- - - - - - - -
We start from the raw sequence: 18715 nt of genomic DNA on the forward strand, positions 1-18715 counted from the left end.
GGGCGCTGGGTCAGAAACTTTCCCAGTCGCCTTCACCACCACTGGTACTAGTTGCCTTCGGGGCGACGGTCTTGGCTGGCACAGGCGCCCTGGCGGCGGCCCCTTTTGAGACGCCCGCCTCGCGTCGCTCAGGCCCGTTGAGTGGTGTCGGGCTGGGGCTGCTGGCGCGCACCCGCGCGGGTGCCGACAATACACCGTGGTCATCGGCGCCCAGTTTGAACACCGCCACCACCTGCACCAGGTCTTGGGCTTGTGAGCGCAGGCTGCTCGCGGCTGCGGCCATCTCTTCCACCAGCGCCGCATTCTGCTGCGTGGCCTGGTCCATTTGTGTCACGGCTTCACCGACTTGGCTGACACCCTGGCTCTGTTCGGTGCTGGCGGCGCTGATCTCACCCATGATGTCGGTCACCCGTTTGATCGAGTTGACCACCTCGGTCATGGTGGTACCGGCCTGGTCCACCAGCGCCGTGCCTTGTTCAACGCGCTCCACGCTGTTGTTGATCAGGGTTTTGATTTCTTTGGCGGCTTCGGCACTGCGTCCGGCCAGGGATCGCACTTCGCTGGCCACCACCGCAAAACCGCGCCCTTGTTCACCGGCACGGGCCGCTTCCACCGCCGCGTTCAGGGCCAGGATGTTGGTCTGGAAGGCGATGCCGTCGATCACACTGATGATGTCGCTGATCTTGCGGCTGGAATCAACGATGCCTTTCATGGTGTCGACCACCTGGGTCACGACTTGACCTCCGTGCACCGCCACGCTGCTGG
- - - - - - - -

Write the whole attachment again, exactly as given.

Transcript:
We start from the raw sequence: 18715 nt of genomic DNA on the forward strand, positions 1-18715 counted from the left end.
GGGCGCTGGGTCAGAAACTTTCCCAGTCGCCTTCACCACCACTGGTACTAGTTGCCTTCGGGGCGACGGTCTTGGCTGGCACAGGCGCCCTGGCGGCGGCCCCTTTTGAGACGCCCGCCTCGCGTCGCTCAGGCCCGTTGAGTGGTGTCGGGCTGGGGCTGCTGGCGCGCACCCGCGCGGGTGCCGACAATACACCGTGGTCATCGGCGCCCAGTTTGAACACCGCCACCACCTGCACCAGGTCTTGGGCTTGTGAGCGCAGGCTGCTCGCGGCTGCGGCCATCTCTTCCACCAGCGCCGCATTCTGCTGCGTGGCCTGGTCCATTTGTGTCACGGCTTCACCGACTTGGCTGACACCCTGGCTCTGTTCGGTGCTGGCGGCGCTGATCTCACCCATGATGTCGGTCACCCGTTTGATCGAGTTGACCACCTCGGTCATGGTGGTACCGGCCTGGTCCACCAGCGCCGTGCCTTGTTCAACGCGCTCCACGCTGTTGTTGATCAGGGTTTTGATTTCTTTGGCGGCTTCGGCACTGCGTCCGGCCAGGGATCGCACTTCGCTGGCCACCACCGCAAAACCGCGCCCTTGTTCACCGGCACGGGCCGCTTCCACCGCCGCGTTCAGGGCCAGGATGTTGGTCTGGAAGGCGATGCCGTCGATCACACTGATGATGTCGCTGATCTTGCGGCTGGAATCAACGATGCCTTTCATGGTGTCGACCACCTGGGTCACGACTTGACCTCCGTGCACCGCCACGCTGCTGG